Read the full review

TIME fashion

The King of Stretch Jeans, Elio Fiorucci, Has Passed Away

Elio Fiorucci Next To A Sculpted Red Horse
Adriano Alecchi—Mondadori via Getty Images The Italian stylist Elio Fiorucci poses resting his left hand on a sculpted red horse in 1994

Fiorucci introduced stretch jeans to show off women's curves

Elio Fiorucci, the man behind stretch jeans, was found dead at the age of 80 at his home in Milan on Monday morning, according to New York magazine’s fashion news portal, the Cut.

He started his Milan-based fashion label in 1967, churning out pieces initially inspired by ’60s mod fashion in London.

But what he is best known for are form-fitting stretch jeans. Fiorucci got the idea for the pants after a trip to Ibiza, the Spanish island now known as one of the party capitals of Europe. He was impressed with the way wet jeans fit a woman’s body better, the Cut says, and wanted to re-create the effect.

At the time of waifish models like Twiggy, Fiorucci introduced his stretch jean silhouette to show off women’s curves. Once the 1970s hit, his designs spread globally, and he opened a store in New York City on 59th Street. Famous patrons like Andy Warhol, Liz Taylor and Cher came to buy up his designs, while a 15-year-old Marc Jacobs used the store as a hangout, the Cut reports.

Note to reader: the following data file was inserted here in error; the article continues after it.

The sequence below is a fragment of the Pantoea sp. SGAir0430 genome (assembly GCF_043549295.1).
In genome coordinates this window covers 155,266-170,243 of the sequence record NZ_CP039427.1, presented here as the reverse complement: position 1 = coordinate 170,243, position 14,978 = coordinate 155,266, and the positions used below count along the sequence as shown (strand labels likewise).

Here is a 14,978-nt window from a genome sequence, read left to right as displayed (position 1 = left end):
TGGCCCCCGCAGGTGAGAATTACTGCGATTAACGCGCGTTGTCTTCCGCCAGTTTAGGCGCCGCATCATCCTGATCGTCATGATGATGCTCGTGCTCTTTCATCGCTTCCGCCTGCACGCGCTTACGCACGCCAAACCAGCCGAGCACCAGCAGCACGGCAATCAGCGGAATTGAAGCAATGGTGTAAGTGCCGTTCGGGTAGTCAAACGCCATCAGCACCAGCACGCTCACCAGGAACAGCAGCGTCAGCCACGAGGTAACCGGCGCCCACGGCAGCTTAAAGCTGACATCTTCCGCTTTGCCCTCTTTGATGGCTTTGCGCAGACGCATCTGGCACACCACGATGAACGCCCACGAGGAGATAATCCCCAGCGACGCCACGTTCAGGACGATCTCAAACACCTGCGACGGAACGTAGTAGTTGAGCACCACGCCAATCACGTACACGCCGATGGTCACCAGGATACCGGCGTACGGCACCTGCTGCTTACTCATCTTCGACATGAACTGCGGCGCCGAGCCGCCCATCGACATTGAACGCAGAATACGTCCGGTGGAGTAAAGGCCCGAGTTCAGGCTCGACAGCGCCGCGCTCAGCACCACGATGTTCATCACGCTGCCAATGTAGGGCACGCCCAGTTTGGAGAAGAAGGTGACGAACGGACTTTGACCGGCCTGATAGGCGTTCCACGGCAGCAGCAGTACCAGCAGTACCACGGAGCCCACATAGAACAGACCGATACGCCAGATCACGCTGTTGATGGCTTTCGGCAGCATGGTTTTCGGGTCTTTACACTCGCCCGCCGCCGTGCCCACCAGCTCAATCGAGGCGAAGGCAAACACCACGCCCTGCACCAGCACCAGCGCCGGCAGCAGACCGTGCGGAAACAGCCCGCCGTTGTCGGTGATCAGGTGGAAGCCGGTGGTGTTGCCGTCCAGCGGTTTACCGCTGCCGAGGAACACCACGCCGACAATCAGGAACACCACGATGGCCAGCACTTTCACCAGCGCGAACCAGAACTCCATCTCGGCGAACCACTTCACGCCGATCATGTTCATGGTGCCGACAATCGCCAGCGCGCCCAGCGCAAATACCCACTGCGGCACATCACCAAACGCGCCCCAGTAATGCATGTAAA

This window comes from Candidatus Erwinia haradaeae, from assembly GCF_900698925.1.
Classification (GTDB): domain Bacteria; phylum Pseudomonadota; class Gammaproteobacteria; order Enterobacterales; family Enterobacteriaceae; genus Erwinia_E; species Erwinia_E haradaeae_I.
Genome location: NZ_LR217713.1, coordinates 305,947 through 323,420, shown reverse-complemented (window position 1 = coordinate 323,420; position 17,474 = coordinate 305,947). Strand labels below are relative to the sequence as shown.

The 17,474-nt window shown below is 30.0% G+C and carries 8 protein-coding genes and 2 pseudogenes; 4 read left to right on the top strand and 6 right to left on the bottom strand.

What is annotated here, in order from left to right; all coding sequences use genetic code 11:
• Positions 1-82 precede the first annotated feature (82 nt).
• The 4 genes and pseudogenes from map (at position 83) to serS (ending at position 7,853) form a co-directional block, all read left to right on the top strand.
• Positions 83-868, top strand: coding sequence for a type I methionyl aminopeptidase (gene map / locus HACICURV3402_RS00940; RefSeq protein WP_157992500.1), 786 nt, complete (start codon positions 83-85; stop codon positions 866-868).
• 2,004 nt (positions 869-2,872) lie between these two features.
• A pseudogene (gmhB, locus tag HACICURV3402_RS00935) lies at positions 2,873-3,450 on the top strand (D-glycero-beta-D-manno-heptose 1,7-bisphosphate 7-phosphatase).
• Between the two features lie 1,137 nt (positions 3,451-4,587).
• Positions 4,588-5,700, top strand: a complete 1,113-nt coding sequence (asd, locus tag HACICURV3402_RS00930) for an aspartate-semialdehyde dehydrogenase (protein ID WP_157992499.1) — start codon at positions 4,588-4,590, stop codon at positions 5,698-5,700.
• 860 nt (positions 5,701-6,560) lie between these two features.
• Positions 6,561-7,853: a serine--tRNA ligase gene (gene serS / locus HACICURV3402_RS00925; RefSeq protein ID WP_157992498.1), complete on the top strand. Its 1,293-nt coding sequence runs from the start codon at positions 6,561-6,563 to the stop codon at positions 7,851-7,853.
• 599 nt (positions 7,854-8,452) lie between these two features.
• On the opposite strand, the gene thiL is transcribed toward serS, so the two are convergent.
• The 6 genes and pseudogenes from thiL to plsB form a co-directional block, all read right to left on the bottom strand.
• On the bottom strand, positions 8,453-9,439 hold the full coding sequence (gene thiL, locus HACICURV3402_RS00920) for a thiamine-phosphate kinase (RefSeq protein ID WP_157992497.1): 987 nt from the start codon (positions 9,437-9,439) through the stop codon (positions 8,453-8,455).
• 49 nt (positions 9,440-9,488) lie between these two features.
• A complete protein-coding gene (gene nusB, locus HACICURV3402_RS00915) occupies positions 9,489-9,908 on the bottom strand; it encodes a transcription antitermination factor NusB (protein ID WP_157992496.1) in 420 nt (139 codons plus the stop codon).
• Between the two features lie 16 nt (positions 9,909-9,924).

Even in post-9/11 New York, Fiorucci fashioned a lasting legacy. His shop, which moved downtown, eventually transformed into a place for Fiorucci to sponsor and inspire new artists, among them DJ and design duo Andrew Andrew, who used the shop to launch their careers.

Fiorucci’s New York shop eventually closed down in 2003 because of financial troubles, but his iconic leopard-printed Americana style remains the inspiration of many designers and fast fashion labels.

[The Cut]

TIME remembrance

Jules Bianchi, Formula One Driver, Dies From 2014 Crash Injuries

Jules Bianchi
Valdrin Xhemaj—EPA File photo dated May 22, 2014 of French Formula One driver Jules Bianchi of Marussia F1 Team walks in paddock during the first practice session at the Monte Carlo circuit in Monaco.

He had been in a coma since Oct. 5

Formula One driver Jules Bianchi died early Saturday in a French hospital from head injuries sustained in a crash at last year’s Japanese Grand Prix.

The Bianchi family issued a statement which was posted on his official Twitter feed and later confirmed by the Manor F1 team.